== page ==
This article is about inclusive leadership and what behavior can contribute to the positive effects of inclusion within an organization, the people who work there and to the world.
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Recently, I work not only from home but also at a real office. It is an office for entrepreneurs who want to work together or individually for a world where people enjoy working and experience more joy, positivity, connection and love in their work. This fits in exactly with my Why, my vision and mission. I feel at home there.
An English word that I regularly hear and see is “inclusion”. All kinds of companies use it. Examples are “Financial Inclusion”, “Military inclusion”, “Inclusive Architecture “,” Inclusive Design “,” Inclusive Leadership “or” Inclusive management “.
This article is about inclusive leadership within an organization.
For me, inclusion means that someone belongs to a group, organization, tribe, country or company. This regardless of race, origin, orientation or disability. In my experience it is also about belonging, that you fit in and that you can feel at home there.
In addition, inclusion is the extent to which you are appreciated for who you are. Within an organization this can be your personal and professional background, your experience and your skills.
Effects of inclusion
If an organization is inclusive, it can have positive effects on the people who work there, the organization itself and the world. Below, I give you a few examples:
If you inform people and involve them in decision-making, this will lead to more involvement. It also meets the need of people to belong.
Inclusion is about appreciating people for who they are and what they do. Inclusion leads to more diversity.
More self confidence
Because people belong, they feel more secure and have more confidence to speak up about possible improvements, errors and concerns within the organization.
If people know where the organization is headed, they can contribute better to the success of the organization. Inclusion delivers better individual performance and that of the organization.
They see a future for themselves within the organization because the mission, vision and the Why of an organization is clear to people.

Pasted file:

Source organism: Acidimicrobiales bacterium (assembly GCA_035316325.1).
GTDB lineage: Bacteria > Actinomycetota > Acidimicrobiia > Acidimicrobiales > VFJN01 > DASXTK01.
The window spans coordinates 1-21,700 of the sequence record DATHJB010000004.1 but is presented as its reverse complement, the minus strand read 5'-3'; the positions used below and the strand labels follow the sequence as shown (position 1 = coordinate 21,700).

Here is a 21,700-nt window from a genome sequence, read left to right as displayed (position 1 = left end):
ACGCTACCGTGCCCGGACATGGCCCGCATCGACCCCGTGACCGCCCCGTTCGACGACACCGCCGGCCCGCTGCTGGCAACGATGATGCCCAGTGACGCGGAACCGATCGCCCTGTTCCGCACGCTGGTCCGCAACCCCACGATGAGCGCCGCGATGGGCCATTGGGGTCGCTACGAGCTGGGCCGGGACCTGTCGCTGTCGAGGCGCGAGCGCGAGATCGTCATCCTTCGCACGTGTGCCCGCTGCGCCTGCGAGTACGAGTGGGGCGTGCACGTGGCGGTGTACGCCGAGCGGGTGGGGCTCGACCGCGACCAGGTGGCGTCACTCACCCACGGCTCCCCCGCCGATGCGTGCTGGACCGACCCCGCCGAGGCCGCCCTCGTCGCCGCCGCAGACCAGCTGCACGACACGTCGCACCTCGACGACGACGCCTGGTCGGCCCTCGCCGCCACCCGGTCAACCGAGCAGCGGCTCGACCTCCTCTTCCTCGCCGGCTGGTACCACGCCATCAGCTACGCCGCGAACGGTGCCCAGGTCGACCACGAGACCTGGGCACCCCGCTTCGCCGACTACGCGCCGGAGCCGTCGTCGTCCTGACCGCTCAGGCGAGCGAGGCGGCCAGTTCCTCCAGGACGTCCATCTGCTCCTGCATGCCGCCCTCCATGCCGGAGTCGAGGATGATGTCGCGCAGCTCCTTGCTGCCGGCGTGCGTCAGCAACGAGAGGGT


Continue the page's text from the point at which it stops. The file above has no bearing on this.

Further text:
Inclusion as a value
For many organizations, “Inclusion” is a value. Values don’t mean so much to me if they are not supported by an organization and if people do not express those values in behavior.
The behavior of inclusion
The question is what you as an organization, company, manager or leader can do to increase “inclusion”? What behavior comes with inclusion?
You create trust by getting to know everyone and by listening to them. In this article I will give you 7 ways how you can listen better. In order to listen, you also must ask good questions. The challenge with asking questions is to ask them out of sheer interest and curiosity and not to provide them with a statement or opinion. Here I have my most favorite questions for you.
And don’t assume that you already know everything. Often, others know much more and have more answers than you.
It’s about making conversations. It cannot be a single conversation. A series of conversations is better. Maybe that is a challenge with people from different backgrounds, but try to find out where they come from, what concerns them, what drives them (or not), what their strengths are and get to know their world. If you know this, you can also be a better leader.
Without trust you will not have people around you who feel involved, who belong, who are motivated and who do their best to perform well.
Show empathy and compassion
While listening to the stories, put yourself in someone’s situation. That is empathy and you can read more about it in this article.
Chances are that as a professional, you are often in your head (logical thinking). With compassion it is about not making a head to head connection but a heart to heart connection. Feel what the other person is feeling. This will also ensure more trust.
And don’t assume that you know what the other person is thinking and feeling. Check whether you have understood correctly and be curious what others think or how they came to say or do something. This also requires that you do not immediately respond to the actions or statements of others. Often, they cause a certain feeling or emotion in yourself such as anger or fear.
Within inclusive leadership you focus on how you respond. You have a choice for how you react to emotions and feelings (they can exist). You can use this as an opportunity to have an impact and to be compassionate. People will therefore feel safer, recognized and heard.
Promote your mission, vision and why
Do this in an effective way. That does not mean that you present them in your annual report at the entrance and in various places of your organization. It’s about talking to others and asking them about their mission (“why are you doing this work?”). Involve the people, connect them with the bigger picture, the mission, vision and Why of the organization.
It is therefore important to know it of the organization and yourself well. If you do not know your mission, vision or your Why, it is difficult to help others. If you know that, then you are a better leader who can work on inclusion, know how to involve others, on-board them and motivate them by showing the best of yourself.
Do you also want to find an organization where you belong? Or do you want to be a better leader who can be more inclusive and have more impact? Discover your Why! Contact me today to take the first steps!
What do you do (or what does your organization do) to be more inclusive? Let me know in the comment field below. I and the other readers of this article are looking forward to reading from you!
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